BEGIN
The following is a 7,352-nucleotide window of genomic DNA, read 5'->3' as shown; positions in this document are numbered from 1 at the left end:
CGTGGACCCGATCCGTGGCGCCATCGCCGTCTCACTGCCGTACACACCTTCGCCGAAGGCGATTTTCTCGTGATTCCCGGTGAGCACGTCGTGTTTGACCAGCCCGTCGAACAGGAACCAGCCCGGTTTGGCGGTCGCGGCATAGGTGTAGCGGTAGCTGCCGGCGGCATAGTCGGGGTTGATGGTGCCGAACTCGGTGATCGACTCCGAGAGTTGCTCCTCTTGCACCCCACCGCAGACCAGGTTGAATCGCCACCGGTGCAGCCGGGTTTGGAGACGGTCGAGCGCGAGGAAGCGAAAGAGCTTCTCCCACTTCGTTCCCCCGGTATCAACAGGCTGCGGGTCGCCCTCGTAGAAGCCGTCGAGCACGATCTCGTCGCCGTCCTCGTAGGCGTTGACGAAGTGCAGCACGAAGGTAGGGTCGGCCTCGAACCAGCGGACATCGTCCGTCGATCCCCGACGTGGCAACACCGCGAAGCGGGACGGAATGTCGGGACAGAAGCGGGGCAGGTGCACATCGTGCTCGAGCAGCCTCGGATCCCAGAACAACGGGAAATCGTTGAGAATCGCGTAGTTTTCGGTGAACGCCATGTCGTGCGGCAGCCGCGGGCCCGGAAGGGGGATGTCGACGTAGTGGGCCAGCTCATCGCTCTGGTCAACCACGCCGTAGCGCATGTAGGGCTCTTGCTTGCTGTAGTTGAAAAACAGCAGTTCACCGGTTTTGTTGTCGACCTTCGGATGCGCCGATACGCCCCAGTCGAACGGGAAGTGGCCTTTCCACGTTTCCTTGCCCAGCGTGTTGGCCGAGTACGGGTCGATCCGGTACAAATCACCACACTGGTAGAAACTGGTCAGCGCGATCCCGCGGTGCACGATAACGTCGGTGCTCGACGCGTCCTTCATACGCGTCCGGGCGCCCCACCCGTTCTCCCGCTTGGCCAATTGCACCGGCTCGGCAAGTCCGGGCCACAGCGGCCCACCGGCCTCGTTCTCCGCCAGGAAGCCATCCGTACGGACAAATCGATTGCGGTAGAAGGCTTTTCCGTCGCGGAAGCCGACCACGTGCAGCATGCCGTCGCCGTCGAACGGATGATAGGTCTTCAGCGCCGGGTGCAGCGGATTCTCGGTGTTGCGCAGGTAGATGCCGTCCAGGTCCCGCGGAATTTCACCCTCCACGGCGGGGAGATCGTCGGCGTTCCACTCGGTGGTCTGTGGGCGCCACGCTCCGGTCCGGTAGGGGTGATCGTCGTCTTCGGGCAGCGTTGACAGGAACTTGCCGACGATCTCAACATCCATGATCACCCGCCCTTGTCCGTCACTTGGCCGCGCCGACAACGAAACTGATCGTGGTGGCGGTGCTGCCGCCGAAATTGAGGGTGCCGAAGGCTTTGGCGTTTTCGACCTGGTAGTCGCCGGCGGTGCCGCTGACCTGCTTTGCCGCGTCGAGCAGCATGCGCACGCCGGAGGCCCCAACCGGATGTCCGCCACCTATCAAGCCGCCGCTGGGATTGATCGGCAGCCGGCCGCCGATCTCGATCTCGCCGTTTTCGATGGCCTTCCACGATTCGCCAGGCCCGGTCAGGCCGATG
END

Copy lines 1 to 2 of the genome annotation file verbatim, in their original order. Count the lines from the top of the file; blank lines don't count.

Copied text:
The following is a 7,352-nucleotide window of genomic DNA, read 5'->3' as shown; positions in this document are numbered from 1 at the left end:
CGTGGACCCGATCCGTGGCGCCATCGCCGTCTCACTGCCGTACACACCTTCGCCGAAGGCGATTTTCTCGTGATTCCCGGTGAGCACGTCGTGTTTGACCAGCCCGTCGAACAGGAACCAGCCCGGTTTGGCGGTCGCGGCATAGGTGTAGCGGTAGCTGCCGGCGGCATAGTCGGGGTTGATGGTGCCGAACTCGGTGATCGACTCCGAGAGTTGCTCCTCTTGCACCCCACCGCAGACCAGGTTGAATCGCCACCGGTGCAGCCGGGTTTGGAGACGGTCGAGCGCGAGGAAGCGAAAGAGCTTCTCCCACTTCGTTCCCCCGGTATCAACAGGCTGCGGGTCGCCCTCGTAGAAGCCGTCGAGCACGATCTCGTCGCCGTCCTCGTAGGCGTTGACGAAGTGCAGCACGAAGGTAGGGTCGGCCTCGAACCAGCGGACATCGTCCGTCGATCCCCGACGTGGCAACACCGCGAAGCGGGACGGAATGTCGGGACAGAAGCGGGGCAGGTGCACATCGTGCTCGAGCAGCCTCGGATCCCAGAACAACGGGAAATCGTTGAGAATCGCGTAGTTTTCGGTGAACGCCATGTCGTGCGGCAGCCGCGGGCCCGGAAGGGGGATGTCGACGTAGTGGGCCAGCTCATCGCTCTGGTCAACCACGCCGTAGCGCATGTAGGGCTCTTGCTTGCTGTAGTTGAAAAACAGCAGTTCACCGGTTTTGTTGTCGACCTTCGGATGCGCCGATACGCCCCAGTCGAACGGGAAGTGGCCTTTCCACGTTTCCTTGCCCAGCGTGTTGGCCGAGTACGGGTCGATCCGGTACAAATCACCACACTGGTAGAAACTGGTCAGCGCGATCCCGCGGTGCACGATAACGTCGGTGCTCGACGCGTCCTTCATACGCGTCCGGGCGCCCCACCCGTTCTCCCGCTTGGCCAATTGCACCGGCTCGGCAAGTCCGGGCCACAGCGGCCCACCGGCCTCGTTCTCCGCCAGGAAGCCATCCGTACGGACAAATCGATTGCGGTAGAAGGCTTTTCCGTCGCGGAAGCCGACCACGTGCAGCATGCCGTCGCCGTCGAACGGATGATAGGTCTTCAGCGCCGGGTGCAGCGGATTCTCGGTGTTGCGCAGGTAGATGCCGTCCAGGTCCCGCGGAATTTCACCCTCCACGGCGGGGAGATCGTCGGCGTTCCACTCGGTGGTCTGTGGGCGCCACGCTCCGGTCCGGTAGGGGTGATCGTCGTCTTCGGGCAGCGTTGACAGGAACTTGCCGACGATCTCAACATCCATGATCACCCGCCCTTGTCCGTCACTTGGCCGCGCCGACAACGAAACTGATCGTGGTGGCGGTGCTGCCGCCGAAATTGAGGGTGCCGAAGGCTTTGGCGTTTTCGACCTGGTAGTCGCCGGCGGTGCCGCTGACCTGCTTTGCCGCGTCGAGCAGCATGCGCACGCCGGAGGCCCCAACCGGATGTCCGCCACCTATCAAGCCGCCGCTGGGATTGATCGGCAGCCGGCCGCCGATCTCGATCTCGCCGTTTTCGATGGCCTTCCACGATTCGCCAGGCCCGGTCAGGCCGATG